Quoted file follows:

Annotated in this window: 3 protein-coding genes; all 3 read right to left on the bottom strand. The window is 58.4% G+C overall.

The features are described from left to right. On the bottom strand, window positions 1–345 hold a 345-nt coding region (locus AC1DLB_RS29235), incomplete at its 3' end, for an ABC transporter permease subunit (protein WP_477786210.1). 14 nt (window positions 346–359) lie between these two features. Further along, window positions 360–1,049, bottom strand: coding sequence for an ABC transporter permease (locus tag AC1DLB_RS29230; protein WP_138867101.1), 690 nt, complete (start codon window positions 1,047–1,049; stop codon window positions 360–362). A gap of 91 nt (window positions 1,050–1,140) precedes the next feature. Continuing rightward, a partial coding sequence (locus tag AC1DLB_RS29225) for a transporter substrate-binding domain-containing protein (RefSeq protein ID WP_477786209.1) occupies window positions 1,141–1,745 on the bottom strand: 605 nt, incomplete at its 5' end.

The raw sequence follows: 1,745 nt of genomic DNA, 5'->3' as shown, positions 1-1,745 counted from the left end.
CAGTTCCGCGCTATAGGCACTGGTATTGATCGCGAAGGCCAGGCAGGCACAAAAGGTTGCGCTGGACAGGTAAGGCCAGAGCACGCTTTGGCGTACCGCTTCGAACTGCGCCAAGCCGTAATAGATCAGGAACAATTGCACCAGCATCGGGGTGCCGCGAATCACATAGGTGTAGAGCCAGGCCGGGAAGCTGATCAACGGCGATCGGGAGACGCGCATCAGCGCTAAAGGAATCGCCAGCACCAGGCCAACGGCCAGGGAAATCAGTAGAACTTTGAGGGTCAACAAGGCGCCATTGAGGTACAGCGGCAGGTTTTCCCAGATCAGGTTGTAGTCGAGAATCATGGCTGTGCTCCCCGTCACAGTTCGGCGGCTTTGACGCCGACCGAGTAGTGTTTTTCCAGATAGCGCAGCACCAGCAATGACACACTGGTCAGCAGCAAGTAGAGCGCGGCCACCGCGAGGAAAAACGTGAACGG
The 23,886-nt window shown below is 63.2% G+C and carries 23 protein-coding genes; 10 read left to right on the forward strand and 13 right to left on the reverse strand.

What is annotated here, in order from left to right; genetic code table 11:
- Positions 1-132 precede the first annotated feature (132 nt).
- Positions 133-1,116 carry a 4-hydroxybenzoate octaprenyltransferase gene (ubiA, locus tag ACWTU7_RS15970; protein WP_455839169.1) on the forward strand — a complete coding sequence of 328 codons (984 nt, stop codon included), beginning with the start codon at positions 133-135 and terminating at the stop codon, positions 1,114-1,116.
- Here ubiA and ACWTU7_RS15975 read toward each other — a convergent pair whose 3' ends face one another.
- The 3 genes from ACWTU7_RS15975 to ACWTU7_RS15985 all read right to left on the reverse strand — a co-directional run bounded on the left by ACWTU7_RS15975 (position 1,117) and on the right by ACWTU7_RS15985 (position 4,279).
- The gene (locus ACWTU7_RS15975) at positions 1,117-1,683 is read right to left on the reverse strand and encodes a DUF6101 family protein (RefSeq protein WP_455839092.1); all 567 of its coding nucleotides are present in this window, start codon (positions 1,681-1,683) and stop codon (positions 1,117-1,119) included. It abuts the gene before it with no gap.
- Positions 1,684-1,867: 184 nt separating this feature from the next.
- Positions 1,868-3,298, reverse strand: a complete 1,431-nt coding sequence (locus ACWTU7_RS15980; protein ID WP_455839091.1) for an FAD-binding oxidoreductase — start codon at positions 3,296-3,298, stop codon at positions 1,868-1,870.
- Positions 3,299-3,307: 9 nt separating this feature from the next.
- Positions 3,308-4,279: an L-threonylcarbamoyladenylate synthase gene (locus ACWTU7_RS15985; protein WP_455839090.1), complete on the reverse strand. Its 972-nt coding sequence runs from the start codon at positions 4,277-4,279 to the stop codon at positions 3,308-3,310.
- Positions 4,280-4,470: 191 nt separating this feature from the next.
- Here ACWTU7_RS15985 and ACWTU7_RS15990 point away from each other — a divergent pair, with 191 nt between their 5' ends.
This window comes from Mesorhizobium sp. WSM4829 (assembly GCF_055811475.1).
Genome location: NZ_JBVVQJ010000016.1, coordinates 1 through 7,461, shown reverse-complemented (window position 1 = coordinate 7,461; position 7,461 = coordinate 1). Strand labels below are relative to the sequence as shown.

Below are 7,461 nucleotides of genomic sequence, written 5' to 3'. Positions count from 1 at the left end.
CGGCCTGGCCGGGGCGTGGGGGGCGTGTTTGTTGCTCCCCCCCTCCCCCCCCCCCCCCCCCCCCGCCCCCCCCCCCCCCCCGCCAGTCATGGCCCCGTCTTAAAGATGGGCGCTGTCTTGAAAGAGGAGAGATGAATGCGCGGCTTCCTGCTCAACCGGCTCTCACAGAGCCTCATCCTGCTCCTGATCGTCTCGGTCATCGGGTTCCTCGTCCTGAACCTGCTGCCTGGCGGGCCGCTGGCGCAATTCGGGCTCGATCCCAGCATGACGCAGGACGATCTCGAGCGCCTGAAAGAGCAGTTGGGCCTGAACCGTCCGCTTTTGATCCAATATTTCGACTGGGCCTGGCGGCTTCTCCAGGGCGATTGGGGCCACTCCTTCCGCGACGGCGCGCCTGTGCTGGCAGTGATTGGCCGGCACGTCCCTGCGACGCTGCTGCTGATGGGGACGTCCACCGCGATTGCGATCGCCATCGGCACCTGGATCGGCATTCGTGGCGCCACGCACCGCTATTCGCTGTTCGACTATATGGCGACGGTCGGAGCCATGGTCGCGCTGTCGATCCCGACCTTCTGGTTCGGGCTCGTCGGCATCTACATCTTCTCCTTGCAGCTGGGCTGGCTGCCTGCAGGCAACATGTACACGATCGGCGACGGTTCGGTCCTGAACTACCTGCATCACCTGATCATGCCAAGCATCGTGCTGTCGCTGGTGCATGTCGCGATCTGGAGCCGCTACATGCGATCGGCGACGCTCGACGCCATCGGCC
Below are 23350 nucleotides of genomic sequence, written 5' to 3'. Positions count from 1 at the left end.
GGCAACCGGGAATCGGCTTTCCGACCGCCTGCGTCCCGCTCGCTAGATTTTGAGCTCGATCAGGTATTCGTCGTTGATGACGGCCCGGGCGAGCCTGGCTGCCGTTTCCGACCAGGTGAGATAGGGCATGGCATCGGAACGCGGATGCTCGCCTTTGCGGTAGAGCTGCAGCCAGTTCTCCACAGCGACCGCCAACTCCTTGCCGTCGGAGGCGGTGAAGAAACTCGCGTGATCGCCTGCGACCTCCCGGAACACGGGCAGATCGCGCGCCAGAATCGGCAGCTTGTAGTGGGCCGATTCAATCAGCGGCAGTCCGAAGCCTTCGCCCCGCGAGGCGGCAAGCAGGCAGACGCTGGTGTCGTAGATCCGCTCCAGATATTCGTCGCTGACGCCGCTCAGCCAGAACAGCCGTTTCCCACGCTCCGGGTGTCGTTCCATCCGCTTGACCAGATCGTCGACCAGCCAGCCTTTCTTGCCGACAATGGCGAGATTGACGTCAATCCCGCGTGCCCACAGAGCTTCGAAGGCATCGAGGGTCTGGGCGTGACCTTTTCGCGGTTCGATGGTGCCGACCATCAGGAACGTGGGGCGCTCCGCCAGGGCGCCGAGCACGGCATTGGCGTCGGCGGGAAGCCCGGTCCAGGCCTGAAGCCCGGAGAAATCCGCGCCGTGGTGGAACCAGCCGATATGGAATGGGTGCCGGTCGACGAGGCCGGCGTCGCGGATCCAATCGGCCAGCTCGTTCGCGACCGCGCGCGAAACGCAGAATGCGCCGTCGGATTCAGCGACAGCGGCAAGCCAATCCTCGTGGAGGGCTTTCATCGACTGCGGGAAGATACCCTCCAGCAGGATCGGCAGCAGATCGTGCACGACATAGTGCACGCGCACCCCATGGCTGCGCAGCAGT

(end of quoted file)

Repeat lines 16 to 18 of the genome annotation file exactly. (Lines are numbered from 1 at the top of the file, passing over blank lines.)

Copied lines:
- Positions 4,280-4,470: 191 nt separating this feature from the next.
- Here ACWTU7_RS15985 and ACWTU7_RS15990 point away from each other — a divergent pair, with 191 nt between their 5' ends.
This window comes from Mesorhizobium sp. WSM4829 (assembly GCF_055811475.1).